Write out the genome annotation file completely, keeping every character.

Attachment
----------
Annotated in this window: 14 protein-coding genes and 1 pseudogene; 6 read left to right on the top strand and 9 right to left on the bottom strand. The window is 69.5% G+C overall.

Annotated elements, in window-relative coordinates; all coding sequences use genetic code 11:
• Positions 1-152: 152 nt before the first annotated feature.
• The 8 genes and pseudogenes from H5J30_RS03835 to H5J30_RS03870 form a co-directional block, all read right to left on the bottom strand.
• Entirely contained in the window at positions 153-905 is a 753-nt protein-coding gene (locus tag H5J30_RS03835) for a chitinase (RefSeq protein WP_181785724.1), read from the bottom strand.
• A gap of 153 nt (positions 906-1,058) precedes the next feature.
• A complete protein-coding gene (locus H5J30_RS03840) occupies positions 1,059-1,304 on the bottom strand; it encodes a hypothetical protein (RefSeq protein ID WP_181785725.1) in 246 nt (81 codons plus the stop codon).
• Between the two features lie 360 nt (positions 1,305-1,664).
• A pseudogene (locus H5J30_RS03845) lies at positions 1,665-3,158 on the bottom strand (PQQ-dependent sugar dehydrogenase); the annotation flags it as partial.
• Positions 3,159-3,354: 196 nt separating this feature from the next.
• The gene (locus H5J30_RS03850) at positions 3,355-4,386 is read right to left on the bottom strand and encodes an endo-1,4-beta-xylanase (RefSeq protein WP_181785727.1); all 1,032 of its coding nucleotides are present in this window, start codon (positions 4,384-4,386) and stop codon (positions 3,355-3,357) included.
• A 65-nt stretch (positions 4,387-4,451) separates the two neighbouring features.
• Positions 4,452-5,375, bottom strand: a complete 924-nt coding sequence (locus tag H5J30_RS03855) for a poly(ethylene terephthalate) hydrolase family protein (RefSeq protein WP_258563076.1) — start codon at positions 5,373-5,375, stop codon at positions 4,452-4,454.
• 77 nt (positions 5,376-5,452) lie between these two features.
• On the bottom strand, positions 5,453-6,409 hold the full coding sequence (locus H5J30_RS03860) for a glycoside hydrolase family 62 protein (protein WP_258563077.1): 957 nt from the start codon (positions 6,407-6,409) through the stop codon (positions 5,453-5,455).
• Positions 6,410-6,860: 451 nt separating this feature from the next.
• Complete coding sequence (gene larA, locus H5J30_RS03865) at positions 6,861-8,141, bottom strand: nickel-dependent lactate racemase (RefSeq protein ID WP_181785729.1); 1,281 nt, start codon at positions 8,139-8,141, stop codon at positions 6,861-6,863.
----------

Annotated in this window: 14 protein-coding genes and 1 pseudogene; 6 read left to right on the top strand and 9 right to left on the bottom strand. The window is 69.5% G+C overall.

Annotated elements, in window-relative coordinates; all coding sequences use genetic code 11:
• Positions 1-152: 152 nt before the first annotated feature.
• The 8 genes and pseudogenes from H5J30_RS03835 to H5J30_RS03870 form a co-directional block, all read right to left on the bottom strand.
• Entirely contained in the window at positions 153-905 is a 753-nt protein-coding gene (locus tag H5J30_RS03835) for a chitinase (RefSeq protein WP_181785724.1), read from the bottom strand.
• A gap of 153 nt (positions 906-1,058) precedes the next feature.
• A complete protein-coding gene (locus H5J30_RS03840) occupies positions 1,059-1,304 on the bottom strand; it encodes a hypothetical protein (RefSeq protein ID WP_181785725.1) in 246 nt (81 codons plus the stop codon).
• Between the two features lie 360 nt (positions 1,305-1,664).
• A pseudogene (locus H5J30_RS03845) lies at positions 1,665-3,158 on the bottom strand (PQQ-dependent sugar dehydrogenase); the annotation flags it as partial.
• Positions 3,159-3,354: 196 nt separating this feature from the next.
• The gene (locus H5J30_RS03850) at positions 3,355-4,386 is read right to left on the bottom strand and encodes an endo-1,4-beta-xylanase (RefSeq protein WP_181785727.1); all 1,032 of its coding nucleotides are present in this window, start codon (positions 4,384-4,386) and stop codon (positions 3,355-3,357) included.
• A 65-nt stretch (positions 4,387-4,451) separates the two neighbouring features.
• Positions 4,452-5,375, bottom strand: a complete 924-nt coding sequence (locus tag H5J30_RS03855) for a poly(ethylene terephthalate) hydrolase family protein (RefSeq protein WP_258563076.1) — start codon at positions 5,373-5,375, stop codon at positions 4,452-4,454.
• 77 nt (positions 5,376-5,452) lie between these two features.
• On the bottom strand, positions 5,453-6,409 hold the full coding sequence (locus H5J30_RS03860) for a glycoside hydrolase family 62 protein (protein WP_258563077.1): 957 nt from the start codon (positions 6,407-6,409) through the stop codon (positions 5,453-5,455).
• Positions 6,410-6,860: 451 nt separating this feature from the next.
• Complete coding sequence (gene larA, locus H5J30_RS03865) at positions 6,861-8,141, bottom strand: nickel-dependent lactate racemase (RefSeq protein ID WP_181785729.1); 1,281 nt, start codon at positions 8,139-8,141, stop codon at positions 6,861-6,863.